Ship Outreach: Filling the Gap

Pastor Chris Jones addresses the needs of his neighbors, including access to affordable groceries, Wi-Fi, and fitness.
by Catherine Currin | photography by Tyler Cunningham

“We’re trying to fill the gaps,” says Pastor Chris Jones, founder of Ship Community Outreach. Jones founded Ship of Zion Church in 2001, and after realizing the needs of his church, he founded Ship Community Outreach in 2010. Jones started small: “We assessed the needs of the community by observing the people. I remember giving out socks and a few hot dogs to the men hanging around Bragg Street.” The Ship, as he calls it, now has numerous programs in South Raleigh, serving more than 3,000 people monthly.

One of its programs is the Galley Grocery. It’s in a low-income neighborhood that’s one of the many food deserts across Raleigh. Galley Grocery is a full-service market, complete with meat, produce, snacks, and more. EBT and SNAP benefits are accepted, and you can also use a voucher directly from The Ship, distributed through other area nonprofits. “We wanted a place of dignity where people could buy more things with their food stamps,” says Jones. “They are shopping for food instead of just receiving a box of free food.” The store also has Wi-Fi available. Jones says, “many people take Wi-Fi for granted, but a lot of people in this neighborhood can’t afford it.”

Adjacent to Galley Grocery is Ship Yard, a gym and workout area. Jones created it after seeing a need for a free place to encourage fitness, particularly for neighbors reentering society after incarceration. “I was going to prisons and seeing how people were taking care of themselves, but as soon as they were released, they were back into their old habits,” he says.

“People shouldn’t have to go to prison to think about their nutrition and well-being.” The organization also distributes food to those who are unable to pay, through a warehouse off South Saunders Street. The Ship’s executive director, Aleece Spalding, says this program is flexible, fast, and responsive. “Our model is to find where the need is, and work with the people in that community,” Spalding says. “We provide the food, they provide the volunteers. We can set up outreaches anywhere.”

Food in their warehouse is sourced from organizations including the Food Bank of Central & Eastern North Carolina and Food Lion. Thousands of loaves of bread come monthly from Pepperidge Farm. These distributions are rewarding for everyone involved. “I often saw families helping each other find what they were looking for, sharing their favorite ways to cook food, and discussing its nutritional value,” says Skyler Russell-Nguyen, who worked there as a summer intern. “It also creates a welcoming environment.”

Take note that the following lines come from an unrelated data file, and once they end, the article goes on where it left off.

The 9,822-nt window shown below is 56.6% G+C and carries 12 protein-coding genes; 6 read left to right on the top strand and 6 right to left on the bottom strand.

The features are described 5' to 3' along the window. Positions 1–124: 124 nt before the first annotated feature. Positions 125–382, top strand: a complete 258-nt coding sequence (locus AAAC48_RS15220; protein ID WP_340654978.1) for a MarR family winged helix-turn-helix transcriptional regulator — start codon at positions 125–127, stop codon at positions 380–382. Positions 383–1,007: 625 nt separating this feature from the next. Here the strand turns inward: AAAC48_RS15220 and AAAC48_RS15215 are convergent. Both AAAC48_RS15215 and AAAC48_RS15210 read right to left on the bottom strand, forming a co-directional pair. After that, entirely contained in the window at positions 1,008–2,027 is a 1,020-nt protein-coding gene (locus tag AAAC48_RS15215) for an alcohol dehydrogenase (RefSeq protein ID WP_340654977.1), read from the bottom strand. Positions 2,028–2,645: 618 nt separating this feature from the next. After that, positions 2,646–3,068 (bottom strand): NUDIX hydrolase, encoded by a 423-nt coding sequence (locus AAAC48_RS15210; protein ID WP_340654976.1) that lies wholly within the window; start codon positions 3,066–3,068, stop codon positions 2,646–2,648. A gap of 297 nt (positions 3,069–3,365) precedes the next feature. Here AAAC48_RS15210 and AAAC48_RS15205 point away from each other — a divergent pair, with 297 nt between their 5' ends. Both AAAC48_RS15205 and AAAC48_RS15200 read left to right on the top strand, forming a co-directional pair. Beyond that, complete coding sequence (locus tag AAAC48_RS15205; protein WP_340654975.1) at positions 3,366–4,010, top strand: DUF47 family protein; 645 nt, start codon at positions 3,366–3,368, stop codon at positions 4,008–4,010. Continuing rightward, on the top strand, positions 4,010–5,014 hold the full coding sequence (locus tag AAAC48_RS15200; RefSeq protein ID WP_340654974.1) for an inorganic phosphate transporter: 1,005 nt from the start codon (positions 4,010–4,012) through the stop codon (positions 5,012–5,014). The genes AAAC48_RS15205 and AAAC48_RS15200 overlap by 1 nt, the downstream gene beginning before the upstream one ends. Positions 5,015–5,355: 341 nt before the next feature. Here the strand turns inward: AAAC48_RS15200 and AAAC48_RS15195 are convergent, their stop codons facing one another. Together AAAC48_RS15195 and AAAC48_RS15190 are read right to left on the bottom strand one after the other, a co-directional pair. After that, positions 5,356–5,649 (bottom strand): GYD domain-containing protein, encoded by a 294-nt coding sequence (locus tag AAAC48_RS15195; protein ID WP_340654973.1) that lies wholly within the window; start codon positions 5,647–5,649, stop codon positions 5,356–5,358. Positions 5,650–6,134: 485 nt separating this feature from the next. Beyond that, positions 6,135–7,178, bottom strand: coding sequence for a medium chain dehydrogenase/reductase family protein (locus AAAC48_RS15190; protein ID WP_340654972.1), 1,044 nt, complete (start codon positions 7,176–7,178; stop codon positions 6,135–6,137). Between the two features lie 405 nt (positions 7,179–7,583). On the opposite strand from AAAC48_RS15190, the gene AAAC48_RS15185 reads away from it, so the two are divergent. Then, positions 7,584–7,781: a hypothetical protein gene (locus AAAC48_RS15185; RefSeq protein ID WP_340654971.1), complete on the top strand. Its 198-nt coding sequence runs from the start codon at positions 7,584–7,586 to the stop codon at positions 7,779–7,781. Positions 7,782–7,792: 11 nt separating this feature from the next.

Spalding started her journey at Ship as a volunteer years ago. She helped distribute food at one of the organization’s Community Days, which brings dozens of churches together to distribute food, clothing, and other supplies. During the pandemic, this monthly event has been operating as a drive-thru. “What impressed me about it was that it wasn’t about a single church,” she says.

“It just brought the Christian community together.” Spalding volunteered to facilitate Ship’s strategic plan in 2017, then became director of development to help execute it. She was promoted to executive director in 2020. Though she plans to retire this year, she’ll continue to support the organization as a volunteer.

Spalding and Jones also work with two other vulnerable populations: people impacted by gangs and victims of human trafficking. Within the Ship of Zion Church, the organization hosts the Transitional Employment Initiative (TEI), which encourages gang-impacted individuals to work toward employment through mentorships and job training. “People from different walks of life are impacted by gangs,” says Jones. “Not just gang members, but people who live around them or have family members involved.” They serve around 50 individuals through this program each year.

TEI is also connected to The Ship’s most recent initiative: constructing a transitional housing and day center for those affected by trafficking. It’s a bigger problem than many realize, Jones says. According to data from watch group Polaris, North Carolina’s reports of trafficking-related crime are among the highest in the country. The new facility will house 22 women at a time, along with emergency housing in the future for up to 40 women. “We hope to help a lot more women,” Jones says.

Spalding credits District C city councilman Corey Branch for playing a huge part in the planning for this project.  “So many people need a chance and don’t know where to get it,” Branch says. “Having a facility for women to turn their life around is so important. The facility will open in South Raleigh to serve as a refuge for those looking for safety or to start over. ”

The Ship supports a wide array of communities, but the sentiment of meeting people where they are rings true in every program. It’s that grassroots spirit that allows them to deliver the best help: they see a need, they mobilize, and they use their network to get it done. Says Jones: “Initially we took care of the needs of our communities’ bodies — and now, through our ministry, we fill other gaps.”

This article originally appeared in the May 2022 issue of WALTER Magazine.